The aircraft manufacturer orders new ships to transport parts between Europe and the USA. Wind-assisted propulsion aims to reduce emissions. Production of the A320 Neo should also benefit.
Airbus moves aircraft parts back and forth between individual production sites using, among other things, the Beluga XL. But this is not enough. Charter ships also carry spare parts for a European aircraft manufacturer.
However, a lot is expected to change in the future. “Airbus will replace the entire fleet of charter vessels transporting aircraft assemblies between production facilities in Europe and the United States with three modern, low-emission vessels. Roll-on/roll-on ships On Wednesday (October 25), the company announced a wind-assisted drive.
Six Flettner rotors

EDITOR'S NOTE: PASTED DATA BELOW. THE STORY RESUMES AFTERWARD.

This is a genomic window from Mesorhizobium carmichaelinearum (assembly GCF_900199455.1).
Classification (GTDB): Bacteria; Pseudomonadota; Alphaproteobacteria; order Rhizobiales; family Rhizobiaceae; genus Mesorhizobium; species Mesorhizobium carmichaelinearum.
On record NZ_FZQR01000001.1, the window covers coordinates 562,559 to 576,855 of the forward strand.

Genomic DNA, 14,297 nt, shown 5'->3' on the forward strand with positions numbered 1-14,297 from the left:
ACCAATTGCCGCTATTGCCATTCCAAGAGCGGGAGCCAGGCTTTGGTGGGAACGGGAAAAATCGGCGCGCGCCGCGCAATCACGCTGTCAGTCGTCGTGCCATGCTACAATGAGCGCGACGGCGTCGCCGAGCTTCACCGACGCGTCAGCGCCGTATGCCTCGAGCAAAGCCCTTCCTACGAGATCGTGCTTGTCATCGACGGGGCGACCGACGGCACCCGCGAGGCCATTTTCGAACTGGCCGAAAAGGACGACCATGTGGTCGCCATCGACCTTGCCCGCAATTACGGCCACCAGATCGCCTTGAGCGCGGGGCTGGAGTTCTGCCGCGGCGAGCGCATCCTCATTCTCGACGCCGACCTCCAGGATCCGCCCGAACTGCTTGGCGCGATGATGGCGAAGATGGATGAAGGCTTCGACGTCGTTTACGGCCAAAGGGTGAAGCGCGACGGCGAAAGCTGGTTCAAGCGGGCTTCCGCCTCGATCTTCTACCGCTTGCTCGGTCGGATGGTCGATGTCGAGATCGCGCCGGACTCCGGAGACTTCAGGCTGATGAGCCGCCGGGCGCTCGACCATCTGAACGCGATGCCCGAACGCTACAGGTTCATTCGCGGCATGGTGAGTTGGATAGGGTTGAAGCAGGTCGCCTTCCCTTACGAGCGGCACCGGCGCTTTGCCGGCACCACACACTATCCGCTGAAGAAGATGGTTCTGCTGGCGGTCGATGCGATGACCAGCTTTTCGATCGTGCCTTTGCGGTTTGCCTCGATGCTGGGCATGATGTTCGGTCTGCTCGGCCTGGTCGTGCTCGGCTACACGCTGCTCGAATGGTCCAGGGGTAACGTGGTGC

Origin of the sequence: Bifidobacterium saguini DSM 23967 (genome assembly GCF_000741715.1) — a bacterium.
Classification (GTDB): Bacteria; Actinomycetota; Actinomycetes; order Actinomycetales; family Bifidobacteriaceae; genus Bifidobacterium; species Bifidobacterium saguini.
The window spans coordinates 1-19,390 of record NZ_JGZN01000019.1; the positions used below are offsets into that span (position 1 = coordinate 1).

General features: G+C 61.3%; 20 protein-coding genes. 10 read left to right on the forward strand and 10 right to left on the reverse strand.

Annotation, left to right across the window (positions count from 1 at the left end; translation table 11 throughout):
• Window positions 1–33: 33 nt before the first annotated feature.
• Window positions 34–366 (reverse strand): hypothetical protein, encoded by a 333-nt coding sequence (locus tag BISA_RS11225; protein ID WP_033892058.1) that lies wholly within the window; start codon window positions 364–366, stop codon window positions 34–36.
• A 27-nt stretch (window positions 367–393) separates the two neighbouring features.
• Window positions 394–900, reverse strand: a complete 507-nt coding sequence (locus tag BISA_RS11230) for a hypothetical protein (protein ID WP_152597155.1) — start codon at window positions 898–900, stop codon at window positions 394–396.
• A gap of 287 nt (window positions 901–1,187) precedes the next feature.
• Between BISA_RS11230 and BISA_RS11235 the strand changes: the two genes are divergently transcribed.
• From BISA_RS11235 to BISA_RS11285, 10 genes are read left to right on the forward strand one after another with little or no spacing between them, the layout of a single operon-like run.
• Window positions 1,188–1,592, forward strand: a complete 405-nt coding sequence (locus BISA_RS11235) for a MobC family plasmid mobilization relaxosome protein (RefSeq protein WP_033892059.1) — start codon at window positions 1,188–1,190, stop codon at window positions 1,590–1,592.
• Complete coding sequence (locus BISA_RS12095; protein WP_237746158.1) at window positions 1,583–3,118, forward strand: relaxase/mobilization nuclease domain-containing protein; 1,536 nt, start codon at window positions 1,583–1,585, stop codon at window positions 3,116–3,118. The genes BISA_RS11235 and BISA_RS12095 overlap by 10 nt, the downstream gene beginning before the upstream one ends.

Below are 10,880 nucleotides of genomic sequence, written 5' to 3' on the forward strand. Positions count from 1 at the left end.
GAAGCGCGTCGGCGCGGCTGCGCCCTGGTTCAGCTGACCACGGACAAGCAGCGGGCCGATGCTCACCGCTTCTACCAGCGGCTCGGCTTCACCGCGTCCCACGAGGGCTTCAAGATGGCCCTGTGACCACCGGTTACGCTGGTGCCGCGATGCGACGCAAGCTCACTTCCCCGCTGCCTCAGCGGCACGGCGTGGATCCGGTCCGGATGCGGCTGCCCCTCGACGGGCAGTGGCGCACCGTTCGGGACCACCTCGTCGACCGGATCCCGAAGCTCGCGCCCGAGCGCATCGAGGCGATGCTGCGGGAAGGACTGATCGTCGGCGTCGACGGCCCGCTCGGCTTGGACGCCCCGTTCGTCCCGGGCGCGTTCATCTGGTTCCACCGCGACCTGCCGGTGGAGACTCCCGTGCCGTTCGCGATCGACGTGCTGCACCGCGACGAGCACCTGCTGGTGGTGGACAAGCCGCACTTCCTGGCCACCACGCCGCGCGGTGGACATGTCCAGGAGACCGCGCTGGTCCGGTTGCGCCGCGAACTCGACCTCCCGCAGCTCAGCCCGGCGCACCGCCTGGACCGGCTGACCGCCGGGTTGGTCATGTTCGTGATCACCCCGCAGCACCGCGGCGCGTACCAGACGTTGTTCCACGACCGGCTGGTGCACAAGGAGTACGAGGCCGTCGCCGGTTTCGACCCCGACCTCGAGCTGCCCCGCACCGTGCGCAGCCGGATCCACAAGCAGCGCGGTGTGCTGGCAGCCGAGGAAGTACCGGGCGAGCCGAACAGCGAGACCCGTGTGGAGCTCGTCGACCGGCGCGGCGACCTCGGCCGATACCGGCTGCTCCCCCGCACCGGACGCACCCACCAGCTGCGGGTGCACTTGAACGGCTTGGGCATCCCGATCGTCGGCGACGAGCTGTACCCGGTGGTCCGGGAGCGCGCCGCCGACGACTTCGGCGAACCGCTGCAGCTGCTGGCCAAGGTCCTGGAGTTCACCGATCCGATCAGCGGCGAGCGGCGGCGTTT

Airbus plans to gradually replenish the charter ships that carry its aircraft assemblies across the Atlantic Ocean between Saint-Nazaire, France, and the final single-aisle aircraft assembly line in Mobile, Alabama.
“The new vessels are powered by a combination of six Flettner rotors – large, rotating cylinders that use wind to generate lift and propel the ship forward – and two dual-fuel engines running on marine diesel oil and e-methanol,” the company explains. In addition, the guidance software used optimizes the ships’ transatlantic journey, maximizing wind thrust, and avoiding air resistance caused by adverse conditions.
Boost A320 production
“The fleet renewal also supports Airbus’s goal of increasing the A320 family’s production rate to 75 aircraft per month by 2026,” the company said. Each new transatlantic ship will have the capacity to carry approximately seventy 40-foot containers and six single-aisle aircraft subassemblies—wings, fuselage, engine pylons, elevators and vertical stabilizers. On current ships there are only three to four sets.
This is what a ship equipped with Flettner rotors looks like in action:
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